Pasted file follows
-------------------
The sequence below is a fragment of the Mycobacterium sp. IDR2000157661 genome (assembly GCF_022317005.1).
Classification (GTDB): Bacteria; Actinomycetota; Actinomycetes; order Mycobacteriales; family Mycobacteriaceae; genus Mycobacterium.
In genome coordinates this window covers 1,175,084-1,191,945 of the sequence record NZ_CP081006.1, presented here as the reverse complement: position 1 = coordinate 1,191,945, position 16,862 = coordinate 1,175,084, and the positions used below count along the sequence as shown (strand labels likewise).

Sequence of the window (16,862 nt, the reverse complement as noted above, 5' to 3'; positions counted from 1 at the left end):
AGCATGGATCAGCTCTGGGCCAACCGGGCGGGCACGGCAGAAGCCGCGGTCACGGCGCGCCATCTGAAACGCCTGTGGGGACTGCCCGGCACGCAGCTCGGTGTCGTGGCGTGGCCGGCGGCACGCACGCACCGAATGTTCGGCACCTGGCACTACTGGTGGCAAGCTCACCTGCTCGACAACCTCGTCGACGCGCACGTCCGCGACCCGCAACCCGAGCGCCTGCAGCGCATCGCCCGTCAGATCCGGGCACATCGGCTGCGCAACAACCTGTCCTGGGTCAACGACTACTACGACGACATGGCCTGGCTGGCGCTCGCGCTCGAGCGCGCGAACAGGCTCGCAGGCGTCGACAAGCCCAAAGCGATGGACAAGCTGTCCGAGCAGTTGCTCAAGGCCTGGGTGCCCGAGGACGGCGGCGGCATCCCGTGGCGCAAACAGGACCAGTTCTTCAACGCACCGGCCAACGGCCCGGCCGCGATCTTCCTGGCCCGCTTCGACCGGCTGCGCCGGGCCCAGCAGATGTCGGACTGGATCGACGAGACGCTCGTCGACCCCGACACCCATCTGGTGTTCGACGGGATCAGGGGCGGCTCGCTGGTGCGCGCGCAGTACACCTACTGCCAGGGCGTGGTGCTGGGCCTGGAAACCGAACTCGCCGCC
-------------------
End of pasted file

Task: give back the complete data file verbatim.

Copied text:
The sequence below is a fragment of the Mycobacterium sp. IDR2000157661 genome (assembly GCF_022317005.1).
Classification (GTDB): Bacteria; Actinomycetota; Actinomycetes; order Mycobacteriales; family Mycobacteriaceae; genus Mycobacterium.
In genome coordinates this window covers 1,175,084-1,191,945 of the sequence record NZ_CP081006.1, presented here as the reverse complement: position 1 = coordinate 1,191,945, position 16,862 = coordinate 1,175,084, and the positions used below count along the sequence as shown (strand labels likewise).

Sequence of the window (16,862 nt, the reverse complement as noted above, 5' to 3'; positions counted from 1 at the left end):
AGCATGGATCAGCTCTGGGCCAACCGGGCGGGCACGGCAGAAGCCGCGGTCACGGCGCGCCATCTGAAACGCCTGTGGGGACTGCCCGGCACGCAGCTCGGTGTCGTGGCGTGGCCGGCGGCACGCACGCACCGAATGTTCGGCACCTGGCACTACTGGTGGCAAGCTCACCTGCTCGACAACCTCGTCGACGCGCACGTCCGCGACCCGCAACCCGAGCGCCTGCAGCGCATCGCCCGTCAGATCCGGGCACATCGGCTGCGCAACAACCTGTCCTGGGTCAACGACTACTACGACGACATGGCCTGGCTGGCGCTCGCGCTCGAGCGCGCGAACAGGCTCGCAGGCGTCGACAAGCCCAAAGCGATGGACAAGCTGTCCGAGCAGTTGCTCAAGGCCTGGGTGCCCGAGGACGGCGGCGGCATCCCGTGGCGCAAACAGGACCAGTTCTTCAACGCACCGGCCAACGGCCCGGCCGCGATCTTCCTGGCCCGCTTCGACCGGCTGCGCCGGGCCCAGCAGATGTCGGACTGGATCGACGAGACGCTCGTCGACCCCGACACCCATCTGGTGTTCGACGGGATCAGGGGCGGCTCGCTGGTGCGCGCGCAGTACACCTACTGCCAGGGCGTGGTGCTGGGCCTGGAAACCGAACTCGCCGCC